Under Armour’s logo was on his hat, his shirt — the chest, the sleeves and collar — and even on his belt buckle. The only thing he wore on TV all weekend that didn’t sport an Under Armour logo was the famed green jacket.
The Baltimore-based sports apparel brand got a lot of free commercial airtime this weekend thanks to Jordan Spieth, who became the second-youngest golfer to win The Masters tournament, shattering records along the way while decked out in more than a dozen Under Armour logos.
The performance of the 21-year-old, up-and-coming golf superstar — signed by Under Armour as a relative unknown in 2013 — likely will pay off for the company for years to come, experts said Monday.
Under Armour lost no time capitalizing on the event, immediately highlighting the golfer on its website under the heading, “The Jacket Is His,” with links to shop golf apparel and buy styles Speith had worn.
In an interview with ESPN, Under Armour founder and CEO Kevin Plank called Spieth’s win a “pinch me” moment.
“Thanks to Jordan, our company grew up today,” Plank told ESPN. “This is a global event, and he’s the leading trending athlete in the world right now.”
Sam Poser, an apparel stock analyst with Sterne Agee in New York, said in a report Monday that Spieth’s victory will help elevate the Under Armour brand on a global level.
“We believe that Spieth has just become the next American face of golf,” Poser wrote.
And that face will be everywhere for a while, starting with a planned appearance Monday on Late Show with David Letterman. If Spieth sports an Under Armour shirt, “that's a whole new demographic seeing the brand,” Poser said in an interview. “This is about brand positioning.”
Besides that, Spieth will bring the credibility of the world's No. 2 ranked golfer to Under Armour's emerging golf apparel and shoe line, analysts said.
“It gives Under Armour an instant credibility within the golf space with a mainstream audience that pays attention to The Masters,” said Matt Saler, director of sports marketing for Baltimore advertising and marketing firm IMRE. “It brings their golf line and golf apparel front and center in an international spotlight,” in a category that's been dominated by rivals Nike and Adidas.
“This is the first time [Under Armour] has sponsored a golfer that won a major championship, and he's draped head to toe in Under Armour, which is unique in golf,” Saler added. “It really makes Under Amour arrive on the golf apparel scene.”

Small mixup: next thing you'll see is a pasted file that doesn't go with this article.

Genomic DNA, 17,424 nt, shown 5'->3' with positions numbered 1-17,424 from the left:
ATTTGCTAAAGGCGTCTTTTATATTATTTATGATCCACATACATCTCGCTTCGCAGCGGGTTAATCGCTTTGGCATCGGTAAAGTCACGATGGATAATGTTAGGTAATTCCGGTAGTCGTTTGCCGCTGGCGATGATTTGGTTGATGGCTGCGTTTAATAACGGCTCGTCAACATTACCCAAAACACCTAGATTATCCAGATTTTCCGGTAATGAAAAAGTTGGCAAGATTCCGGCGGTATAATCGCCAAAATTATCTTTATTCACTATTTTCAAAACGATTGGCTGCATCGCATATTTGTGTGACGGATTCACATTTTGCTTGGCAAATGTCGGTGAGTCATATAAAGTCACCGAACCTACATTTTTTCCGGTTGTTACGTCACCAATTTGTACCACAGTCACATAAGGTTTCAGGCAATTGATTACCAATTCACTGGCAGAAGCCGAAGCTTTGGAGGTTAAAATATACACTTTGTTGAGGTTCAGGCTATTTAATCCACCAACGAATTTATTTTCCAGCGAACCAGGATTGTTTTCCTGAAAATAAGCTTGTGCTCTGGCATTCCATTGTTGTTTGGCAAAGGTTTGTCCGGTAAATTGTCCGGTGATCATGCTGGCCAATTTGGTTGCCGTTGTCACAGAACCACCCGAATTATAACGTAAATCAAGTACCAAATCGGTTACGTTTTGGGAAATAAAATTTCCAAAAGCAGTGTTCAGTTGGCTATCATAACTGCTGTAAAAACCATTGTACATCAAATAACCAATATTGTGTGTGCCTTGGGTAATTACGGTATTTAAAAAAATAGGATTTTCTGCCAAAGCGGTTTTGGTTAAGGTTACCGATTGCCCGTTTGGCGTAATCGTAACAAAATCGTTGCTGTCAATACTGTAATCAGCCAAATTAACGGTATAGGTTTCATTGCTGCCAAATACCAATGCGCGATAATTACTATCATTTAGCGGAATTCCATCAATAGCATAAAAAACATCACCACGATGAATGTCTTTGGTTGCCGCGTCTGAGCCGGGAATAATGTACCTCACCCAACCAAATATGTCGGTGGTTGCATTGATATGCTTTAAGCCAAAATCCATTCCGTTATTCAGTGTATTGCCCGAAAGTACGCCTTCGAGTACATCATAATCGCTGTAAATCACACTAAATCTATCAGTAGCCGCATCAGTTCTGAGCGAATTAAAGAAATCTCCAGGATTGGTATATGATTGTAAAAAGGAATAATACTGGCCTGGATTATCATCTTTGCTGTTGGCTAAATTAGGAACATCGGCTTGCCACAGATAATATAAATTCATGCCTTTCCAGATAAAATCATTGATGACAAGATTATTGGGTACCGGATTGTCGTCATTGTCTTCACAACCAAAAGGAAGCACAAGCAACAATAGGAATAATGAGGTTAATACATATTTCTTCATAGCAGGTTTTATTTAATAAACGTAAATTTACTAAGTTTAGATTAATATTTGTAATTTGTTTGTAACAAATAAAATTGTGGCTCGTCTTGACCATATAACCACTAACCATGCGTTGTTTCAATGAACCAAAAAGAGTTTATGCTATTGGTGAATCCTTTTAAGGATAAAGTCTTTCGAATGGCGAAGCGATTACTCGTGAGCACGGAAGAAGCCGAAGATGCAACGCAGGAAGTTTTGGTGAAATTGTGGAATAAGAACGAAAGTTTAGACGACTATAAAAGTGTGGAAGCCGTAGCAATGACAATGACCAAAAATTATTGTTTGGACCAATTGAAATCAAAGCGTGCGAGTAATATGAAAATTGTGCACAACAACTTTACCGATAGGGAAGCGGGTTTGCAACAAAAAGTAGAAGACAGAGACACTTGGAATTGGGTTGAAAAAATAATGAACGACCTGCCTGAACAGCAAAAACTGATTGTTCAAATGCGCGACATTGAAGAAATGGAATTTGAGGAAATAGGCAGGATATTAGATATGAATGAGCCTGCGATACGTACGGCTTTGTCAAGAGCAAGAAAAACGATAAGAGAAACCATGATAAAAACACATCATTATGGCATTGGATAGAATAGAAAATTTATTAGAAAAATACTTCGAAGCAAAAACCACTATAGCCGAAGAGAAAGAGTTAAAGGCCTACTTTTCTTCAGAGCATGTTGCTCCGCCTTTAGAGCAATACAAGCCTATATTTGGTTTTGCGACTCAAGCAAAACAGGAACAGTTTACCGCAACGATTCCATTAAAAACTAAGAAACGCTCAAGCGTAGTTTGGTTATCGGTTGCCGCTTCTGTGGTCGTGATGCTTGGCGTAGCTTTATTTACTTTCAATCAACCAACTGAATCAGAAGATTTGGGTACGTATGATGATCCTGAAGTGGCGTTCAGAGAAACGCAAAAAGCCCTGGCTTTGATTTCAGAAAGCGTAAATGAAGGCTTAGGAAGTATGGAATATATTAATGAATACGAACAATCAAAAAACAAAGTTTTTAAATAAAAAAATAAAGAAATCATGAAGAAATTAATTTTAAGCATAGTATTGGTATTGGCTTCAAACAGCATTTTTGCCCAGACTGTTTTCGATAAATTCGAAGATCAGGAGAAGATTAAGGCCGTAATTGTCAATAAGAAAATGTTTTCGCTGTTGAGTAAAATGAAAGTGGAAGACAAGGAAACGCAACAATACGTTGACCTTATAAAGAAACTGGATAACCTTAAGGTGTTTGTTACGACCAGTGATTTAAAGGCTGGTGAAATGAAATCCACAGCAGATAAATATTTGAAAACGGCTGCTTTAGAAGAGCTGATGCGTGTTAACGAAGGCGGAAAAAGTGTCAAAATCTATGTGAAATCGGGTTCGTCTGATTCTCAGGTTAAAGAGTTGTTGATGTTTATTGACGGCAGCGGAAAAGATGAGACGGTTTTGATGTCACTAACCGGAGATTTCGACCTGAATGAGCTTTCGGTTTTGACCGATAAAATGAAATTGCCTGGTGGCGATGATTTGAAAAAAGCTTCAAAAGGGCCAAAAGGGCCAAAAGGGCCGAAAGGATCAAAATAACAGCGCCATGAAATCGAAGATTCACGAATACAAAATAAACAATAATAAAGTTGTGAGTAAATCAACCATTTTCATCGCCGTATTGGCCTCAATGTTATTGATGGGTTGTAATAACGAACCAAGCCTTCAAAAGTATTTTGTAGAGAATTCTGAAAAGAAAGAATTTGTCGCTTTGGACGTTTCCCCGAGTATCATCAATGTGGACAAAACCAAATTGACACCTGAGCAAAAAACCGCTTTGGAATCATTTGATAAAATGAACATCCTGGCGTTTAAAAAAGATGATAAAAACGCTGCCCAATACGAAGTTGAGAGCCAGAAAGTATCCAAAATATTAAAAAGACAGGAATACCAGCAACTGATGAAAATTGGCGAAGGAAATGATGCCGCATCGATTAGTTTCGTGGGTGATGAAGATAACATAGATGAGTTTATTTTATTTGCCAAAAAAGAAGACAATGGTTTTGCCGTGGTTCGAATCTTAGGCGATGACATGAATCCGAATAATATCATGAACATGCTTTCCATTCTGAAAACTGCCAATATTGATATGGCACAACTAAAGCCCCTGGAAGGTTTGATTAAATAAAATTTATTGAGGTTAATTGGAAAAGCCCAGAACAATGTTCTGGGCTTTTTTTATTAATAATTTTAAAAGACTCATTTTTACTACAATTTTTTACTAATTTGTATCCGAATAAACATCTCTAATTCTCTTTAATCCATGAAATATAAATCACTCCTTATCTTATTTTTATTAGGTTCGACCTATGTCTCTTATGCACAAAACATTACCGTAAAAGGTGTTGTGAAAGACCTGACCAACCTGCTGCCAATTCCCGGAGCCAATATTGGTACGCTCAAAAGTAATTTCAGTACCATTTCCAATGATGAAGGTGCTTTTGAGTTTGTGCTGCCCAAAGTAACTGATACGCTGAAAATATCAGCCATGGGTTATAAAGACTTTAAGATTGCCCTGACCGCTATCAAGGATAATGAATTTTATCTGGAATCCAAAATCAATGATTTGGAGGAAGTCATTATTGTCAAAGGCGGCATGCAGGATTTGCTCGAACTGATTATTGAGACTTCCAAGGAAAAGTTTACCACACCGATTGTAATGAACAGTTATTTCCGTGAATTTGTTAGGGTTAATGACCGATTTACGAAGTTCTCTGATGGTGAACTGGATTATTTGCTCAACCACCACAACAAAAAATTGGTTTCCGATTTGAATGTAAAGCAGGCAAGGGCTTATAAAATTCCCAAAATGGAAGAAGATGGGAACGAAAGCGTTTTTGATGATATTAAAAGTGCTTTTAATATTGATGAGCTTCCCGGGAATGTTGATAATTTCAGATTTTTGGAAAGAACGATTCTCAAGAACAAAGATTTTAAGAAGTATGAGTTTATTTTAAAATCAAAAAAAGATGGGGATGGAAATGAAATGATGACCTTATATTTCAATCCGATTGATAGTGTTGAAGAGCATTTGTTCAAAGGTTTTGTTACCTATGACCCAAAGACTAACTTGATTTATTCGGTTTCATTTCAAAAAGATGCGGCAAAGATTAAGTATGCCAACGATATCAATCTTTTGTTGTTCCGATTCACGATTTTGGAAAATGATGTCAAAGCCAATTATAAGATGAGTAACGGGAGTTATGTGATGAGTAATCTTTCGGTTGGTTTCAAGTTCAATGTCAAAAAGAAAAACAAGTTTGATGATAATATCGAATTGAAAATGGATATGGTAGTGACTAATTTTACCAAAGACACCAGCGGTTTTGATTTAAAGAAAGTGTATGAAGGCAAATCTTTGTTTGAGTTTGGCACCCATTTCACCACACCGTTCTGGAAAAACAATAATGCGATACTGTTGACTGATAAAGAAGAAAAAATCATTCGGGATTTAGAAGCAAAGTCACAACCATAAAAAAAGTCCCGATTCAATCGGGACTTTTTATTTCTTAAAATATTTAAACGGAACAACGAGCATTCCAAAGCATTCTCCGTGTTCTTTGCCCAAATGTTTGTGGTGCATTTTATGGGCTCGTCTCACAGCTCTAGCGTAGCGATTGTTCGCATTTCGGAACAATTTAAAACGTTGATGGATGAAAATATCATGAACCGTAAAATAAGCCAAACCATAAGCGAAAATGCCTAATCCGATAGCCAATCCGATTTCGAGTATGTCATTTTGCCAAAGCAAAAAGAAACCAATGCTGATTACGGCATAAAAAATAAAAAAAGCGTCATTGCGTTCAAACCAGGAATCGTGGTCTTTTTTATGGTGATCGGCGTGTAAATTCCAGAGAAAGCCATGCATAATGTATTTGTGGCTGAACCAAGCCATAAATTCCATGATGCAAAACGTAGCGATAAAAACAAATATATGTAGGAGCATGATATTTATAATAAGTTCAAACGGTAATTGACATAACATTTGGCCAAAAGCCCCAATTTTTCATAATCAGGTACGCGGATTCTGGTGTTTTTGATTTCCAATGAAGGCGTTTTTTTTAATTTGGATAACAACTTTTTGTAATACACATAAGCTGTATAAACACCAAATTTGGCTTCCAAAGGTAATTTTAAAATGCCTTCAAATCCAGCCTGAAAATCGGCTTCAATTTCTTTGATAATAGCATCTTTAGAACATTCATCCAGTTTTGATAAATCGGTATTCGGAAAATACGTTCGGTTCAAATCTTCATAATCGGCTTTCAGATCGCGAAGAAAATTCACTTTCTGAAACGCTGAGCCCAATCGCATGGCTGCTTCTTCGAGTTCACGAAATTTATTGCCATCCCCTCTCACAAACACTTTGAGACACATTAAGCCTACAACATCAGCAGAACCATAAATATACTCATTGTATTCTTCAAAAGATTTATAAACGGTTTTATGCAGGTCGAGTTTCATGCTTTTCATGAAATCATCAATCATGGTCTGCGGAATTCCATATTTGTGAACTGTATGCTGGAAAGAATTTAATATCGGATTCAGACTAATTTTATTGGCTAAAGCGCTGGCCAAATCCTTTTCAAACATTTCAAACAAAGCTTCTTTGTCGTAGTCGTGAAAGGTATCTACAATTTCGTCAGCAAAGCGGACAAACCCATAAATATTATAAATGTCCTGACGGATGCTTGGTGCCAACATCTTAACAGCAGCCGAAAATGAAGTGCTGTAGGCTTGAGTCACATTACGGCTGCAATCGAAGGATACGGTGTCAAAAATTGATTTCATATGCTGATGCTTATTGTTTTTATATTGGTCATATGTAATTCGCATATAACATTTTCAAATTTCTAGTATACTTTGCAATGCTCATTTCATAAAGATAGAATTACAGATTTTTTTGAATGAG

Under Armour, which has partnerships with Michael Phelps, Tom Brady, Bryce Harper and dozens of other high-profile athletes, showed off its line of hats, polo shirts, belts, pants and shoes through Spieth. The golfer spent the entire weekend atop the leaderboard.
The runner-up last year, Spieth set a 54-hole record this year and won by four strokes on Sunday over Phil Mickelson and Justin Rose and six over world No. 1 Rory McIlroy. Tiger Woods, who was a little younger than Spieth when he won his first masters in 1997, finished 17th, 13 shots behind Spieth.
His “monumental performance is a tribute to his unyielding will, determination as an athlete, and his commitment to be the best,” Under Armour said Monday in a statement, calling the victory “a transformational moment for the game and for our brand.”
The company appears to be employing a strategy it’s used successfully in other non-core sports apparel categories: Identify an emerging athlete, then rely on that athlete to help introduce and promote new products, said Auburn Bell, affiliate professor of marketing at Loyola University.
In the golf world, that's more cost effective than sponsoring a major tour or high-profile athlete, he said. After initially signing Spieth, Under Armour extended its endorsement deal with him for another 10 years in January, saying it hoped for dominance in the golf category. The deal likely had built-in incentives tied to winning a major tournament.
Under the agreement, Speith can only wear Under Armour, head to toe.
During the tournament, “he was a walking billboard in an indirect way for Under Armour,” Bell said. “There were no mixed messages.
“It really drives home the point of a true and deep partnership,” he said. “The real win-win for Under Armour here is the fact that this is a 21-year-old young adult, and if he continues to do well in golf, Under Armour has someone who's going to bring benefit to the brand and product work not for a couple of years, but a couple of decades.”
Spieth, who turned professional in December 2012 at age 19, has finished in the top 10 on the PGA Tour 18 times and was the youngest runner up in the history of the Masters Tournament in 2014.
“I’ve really enjoyed being on this journey with Under Armour since turning professional, and I can’t wait to accomplish great things together in this next phase of my career,” Spieth said in the announcement extending his deal.
The next phase already may have arrived — both for Spieth and his apparel sponsor.